Home Horror Health and Horror – Unraveling Fact from Fiction as Theory Suggests Horror Enhances Immune System

Health and Horror – Unraveling Fact from Fiction as Theory Suggests Horror Enhances Immune System

Health and Horror – Unraveling Fact from Fiction as Theory Suggests Horror Enhances Immune System

Grain of Salt Disclaimer Up Top

This is an interesting topic, which is why I chose to write about it. However please let me preface this article with a bit of common sense that hopefully is unnecessary and causes massive eye rolling from you all. This is not a medical journal. Nothing here is meant to be taken as such. Listen to your doctor. Follow the government health guidelines. Be smart and stay healthy during this very real global pandemic.


With that said, there is an interesting theory going about that those of us who indulge in all things horror are possibly better geared from tip to tail in regards to the immune system and general healthy living. So I sat down and did some research and here is what bobbed to the surface. Enjoy!

Combing for Sources

When I sat down to research this, I made a promise to myself that I would stick to mainstream sources. Anyone can publish a blog after all. And for those of us who know that one “Karen” with her essential oil pyramid scam, we also know that these blogs can masquerade as legit science if the website looks well kept. But in times like this, any information that touts medical benefits needs to be as sterile as our hands – and anything with my name attached to it sure as hell will be as clean as possible. I might be New Orleans’ King of Schlock, but I run a sanitary kingdom damnit!


Forbes Says Horror is a Psychologically Beneficial

David DiSalvo wrote an article for Forbes a while back where he went through the science behind healthy stress and why we as horror fans seek it out. He speaks on how good stress can boost our mental health in ways not uncommon to boosting the immune systems.

Even though stress poses plenty of problems in our lives, research has shown that manageable bouts of stress offer some benefits, like generating an immune response that strengthens the immune system against bigger threats. It may be that watching horror flicks is like giving ourselves small stress injections that catalyze resilience.

David DiSalvo – Forbes.com

A study was conducted on this and the findings were published on Plumbed.gov. You can read the findings yourself, but the run down seems to be that raising our stress levels in a controlled and environment has a direct impact on our cardiovascular system and can boost our white blood cells. The study was conducted on 32 males and 32 females and the findings certainly appear to be rooted in real science.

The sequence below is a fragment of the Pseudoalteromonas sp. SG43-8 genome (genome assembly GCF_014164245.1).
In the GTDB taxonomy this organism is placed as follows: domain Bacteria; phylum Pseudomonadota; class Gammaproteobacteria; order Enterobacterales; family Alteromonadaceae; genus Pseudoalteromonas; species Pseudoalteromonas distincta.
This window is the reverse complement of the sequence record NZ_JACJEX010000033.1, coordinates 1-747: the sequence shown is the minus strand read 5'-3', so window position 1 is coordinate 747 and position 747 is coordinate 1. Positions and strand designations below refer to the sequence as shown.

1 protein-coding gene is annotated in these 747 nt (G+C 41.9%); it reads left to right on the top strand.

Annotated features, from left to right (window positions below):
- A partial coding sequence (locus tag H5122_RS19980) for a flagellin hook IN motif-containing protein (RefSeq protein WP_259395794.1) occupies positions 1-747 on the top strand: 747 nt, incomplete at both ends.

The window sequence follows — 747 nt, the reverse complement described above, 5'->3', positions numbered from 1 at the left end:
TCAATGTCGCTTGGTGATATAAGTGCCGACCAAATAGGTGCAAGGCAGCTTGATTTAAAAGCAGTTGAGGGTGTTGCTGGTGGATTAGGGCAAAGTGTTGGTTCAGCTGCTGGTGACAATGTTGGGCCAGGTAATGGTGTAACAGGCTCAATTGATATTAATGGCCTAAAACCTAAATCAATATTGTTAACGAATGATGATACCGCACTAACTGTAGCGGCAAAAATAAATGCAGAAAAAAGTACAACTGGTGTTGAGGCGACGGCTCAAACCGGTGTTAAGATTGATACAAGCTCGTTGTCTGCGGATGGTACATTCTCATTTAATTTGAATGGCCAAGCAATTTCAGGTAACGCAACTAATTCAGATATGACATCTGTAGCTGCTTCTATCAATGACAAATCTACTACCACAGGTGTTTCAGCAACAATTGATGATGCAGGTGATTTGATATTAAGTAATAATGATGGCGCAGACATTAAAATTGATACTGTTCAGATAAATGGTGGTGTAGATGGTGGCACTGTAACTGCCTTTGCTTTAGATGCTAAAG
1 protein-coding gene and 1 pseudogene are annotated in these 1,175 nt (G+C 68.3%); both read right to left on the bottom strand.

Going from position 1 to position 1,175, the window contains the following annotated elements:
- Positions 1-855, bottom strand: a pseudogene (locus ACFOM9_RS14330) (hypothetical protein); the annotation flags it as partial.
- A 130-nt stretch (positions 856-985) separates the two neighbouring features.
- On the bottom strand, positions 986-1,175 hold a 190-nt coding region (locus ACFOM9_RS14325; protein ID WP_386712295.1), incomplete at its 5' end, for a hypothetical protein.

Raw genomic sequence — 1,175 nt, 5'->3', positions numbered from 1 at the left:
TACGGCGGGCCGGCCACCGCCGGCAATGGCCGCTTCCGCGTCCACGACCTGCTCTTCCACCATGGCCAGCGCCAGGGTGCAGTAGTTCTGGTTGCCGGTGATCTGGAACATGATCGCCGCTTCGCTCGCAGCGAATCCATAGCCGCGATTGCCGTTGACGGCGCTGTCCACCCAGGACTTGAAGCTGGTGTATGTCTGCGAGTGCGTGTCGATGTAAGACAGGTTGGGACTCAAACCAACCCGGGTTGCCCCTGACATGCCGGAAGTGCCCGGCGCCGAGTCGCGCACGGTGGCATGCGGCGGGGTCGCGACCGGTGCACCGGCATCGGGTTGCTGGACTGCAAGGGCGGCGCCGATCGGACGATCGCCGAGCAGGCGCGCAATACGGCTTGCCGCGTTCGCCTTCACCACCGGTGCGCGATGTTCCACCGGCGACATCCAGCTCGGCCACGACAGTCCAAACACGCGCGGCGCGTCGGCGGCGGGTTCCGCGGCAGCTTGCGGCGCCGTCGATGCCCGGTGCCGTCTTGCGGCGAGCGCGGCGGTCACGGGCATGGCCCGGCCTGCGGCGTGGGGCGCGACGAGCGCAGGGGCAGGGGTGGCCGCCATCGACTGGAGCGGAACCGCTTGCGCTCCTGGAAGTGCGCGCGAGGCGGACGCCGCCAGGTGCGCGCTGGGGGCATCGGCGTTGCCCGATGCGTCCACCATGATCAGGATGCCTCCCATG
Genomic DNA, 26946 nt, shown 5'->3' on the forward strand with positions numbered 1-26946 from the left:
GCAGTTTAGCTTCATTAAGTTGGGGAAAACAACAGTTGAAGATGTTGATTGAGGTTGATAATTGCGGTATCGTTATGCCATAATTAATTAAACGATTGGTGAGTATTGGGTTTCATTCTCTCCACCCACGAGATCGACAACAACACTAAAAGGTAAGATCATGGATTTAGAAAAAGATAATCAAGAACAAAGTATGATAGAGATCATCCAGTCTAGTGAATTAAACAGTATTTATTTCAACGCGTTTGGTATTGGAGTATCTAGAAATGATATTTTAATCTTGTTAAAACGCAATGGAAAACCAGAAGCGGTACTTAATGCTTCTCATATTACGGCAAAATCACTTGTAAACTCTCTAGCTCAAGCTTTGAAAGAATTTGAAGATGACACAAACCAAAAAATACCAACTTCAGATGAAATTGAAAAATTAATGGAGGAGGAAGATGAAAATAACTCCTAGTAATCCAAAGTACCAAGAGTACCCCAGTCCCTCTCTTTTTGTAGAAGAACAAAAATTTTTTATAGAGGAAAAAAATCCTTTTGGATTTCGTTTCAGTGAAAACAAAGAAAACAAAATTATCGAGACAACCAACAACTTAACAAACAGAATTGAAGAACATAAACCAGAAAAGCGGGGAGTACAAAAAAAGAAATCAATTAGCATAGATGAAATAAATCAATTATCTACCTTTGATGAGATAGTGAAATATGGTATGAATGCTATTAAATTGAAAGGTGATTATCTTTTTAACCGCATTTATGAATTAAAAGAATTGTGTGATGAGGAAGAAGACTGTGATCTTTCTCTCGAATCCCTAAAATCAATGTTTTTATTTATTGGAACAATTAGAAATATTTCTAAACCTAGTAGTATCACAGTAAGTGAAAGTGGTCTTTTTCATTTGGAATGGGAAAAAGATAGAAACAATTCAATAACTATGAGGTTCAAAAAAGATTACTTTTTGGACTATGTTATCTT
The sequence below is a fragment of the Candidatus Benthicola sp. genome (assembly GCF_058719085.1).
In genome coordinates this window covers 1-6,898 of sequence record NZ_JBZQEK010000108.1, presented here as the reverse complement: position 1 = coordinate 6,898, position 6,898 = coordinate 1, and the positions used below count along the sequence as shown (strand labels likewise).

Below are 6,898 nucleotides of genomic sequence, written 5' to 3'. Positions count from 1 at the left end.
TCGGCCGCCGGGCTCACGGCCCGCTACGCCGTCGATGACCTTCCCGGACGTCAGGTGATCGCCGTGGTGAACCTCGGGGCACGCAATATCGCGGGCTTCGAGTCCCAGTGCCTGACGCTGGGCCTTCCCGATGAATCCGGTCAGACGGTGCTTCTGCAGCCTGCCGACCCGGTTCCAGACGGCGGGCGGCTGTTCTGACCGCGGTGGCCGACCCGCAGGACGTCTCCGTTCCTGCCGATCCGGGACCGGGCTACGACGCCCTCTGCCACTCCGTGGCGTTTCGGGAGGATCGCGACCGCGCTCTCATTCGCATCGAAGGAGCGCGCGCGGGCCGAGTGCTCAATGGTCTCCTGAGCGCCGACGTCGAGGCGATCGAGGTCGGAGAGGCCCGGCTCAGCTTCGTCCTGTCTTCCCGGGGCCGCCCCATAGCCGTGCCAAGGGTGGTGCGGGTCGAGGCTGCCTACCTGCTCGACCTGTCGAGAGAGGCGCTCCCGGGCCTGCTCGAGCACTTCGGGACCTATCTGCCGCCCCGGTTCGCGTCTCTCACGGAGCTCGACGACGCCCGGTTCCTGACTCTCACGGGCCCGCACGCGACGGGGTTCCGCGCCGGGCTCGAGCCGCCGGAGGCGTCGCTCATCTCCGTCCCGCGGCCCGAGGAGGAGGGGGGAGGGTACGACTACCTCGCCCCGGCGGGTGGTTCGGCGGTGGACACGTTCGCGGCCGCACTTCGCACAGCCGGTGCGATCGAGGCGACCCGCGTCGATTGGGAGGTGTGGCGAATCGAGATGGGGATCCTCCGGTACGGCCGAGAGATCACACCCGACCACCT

Calorie Burns Speeds Up Too

An article published by The Telegraph took a crack at a study that suggested horror movie intake sped up metabolism to the point where watching a good scary movie was burning additional calories while the viewer was sedimentary. Check out some of the numbers and what films revved up the ol’ tickers the most.

  • 184 calories: The Shining 
  • 161 calories: Jaws 
  • 158 calories: The Exorcist  
  • 152 calories Alien  
  • 133 calories: Saw 
  • 118 calories: A Nightmare on Elm Street  
  • 111 calories: Paranormal Activity  
  • 105 calories: The Blair Witch Project  

The Theme Is Controlled Stress

I imagine that most of us are here because we love to be scared. Of course, that doesn’t mean we intentionally go out and walk in traffic and dangle off of skyscrapers. That’s because we love a controlled and consensual horror scene.

The logic is similar to a masochist who enjoys being beaten or humiliated. While being flogged to the point of bleeding might be a whirlwind of sexual gratification for them, that same thrill is absent when they stub their toe on their coffee table in the middle of the night. Pain is pain – but the way it’s received and its impact on the pleasure sensors and reward center of their brain is patently different.

Horror is no different in that regard. The scares thrill us, chill and, and perhaps and improve our overall health and wellbeing – so long as they are received in a controlled manner.


In Closing

Anyone who knows me knows that I live and breathe horror. I write it, I read it, I consume it. I’d never have it any other way. And if these studies are as solid as the confidence in which they’ve been reported – that’s great! I know I turn to a good thriller when I need a boost, and if it works, it works.

If we weren’t stuck in the middle of a global pandemic I’d probably have had more fun with this article. Because I do believe that horror is healthy. But right now the horror is all too real. We don’t need Blumhouse to tell us what to be afraid of – we can literally update our newsfeed and find lots of reasons to be apprehensive.

So have fun with your horror. Love it for what it is and if that helps you with anxiety or even boosts your immune system – well, that’s just what we call lagniappe down here in my hometown of New Orleans! A little something extra. However, stick to the safety and health guidelines that actual doctors are publishing. Practice your social distancing. Stay home. Binge horror. Let’s all survive until the credits roll!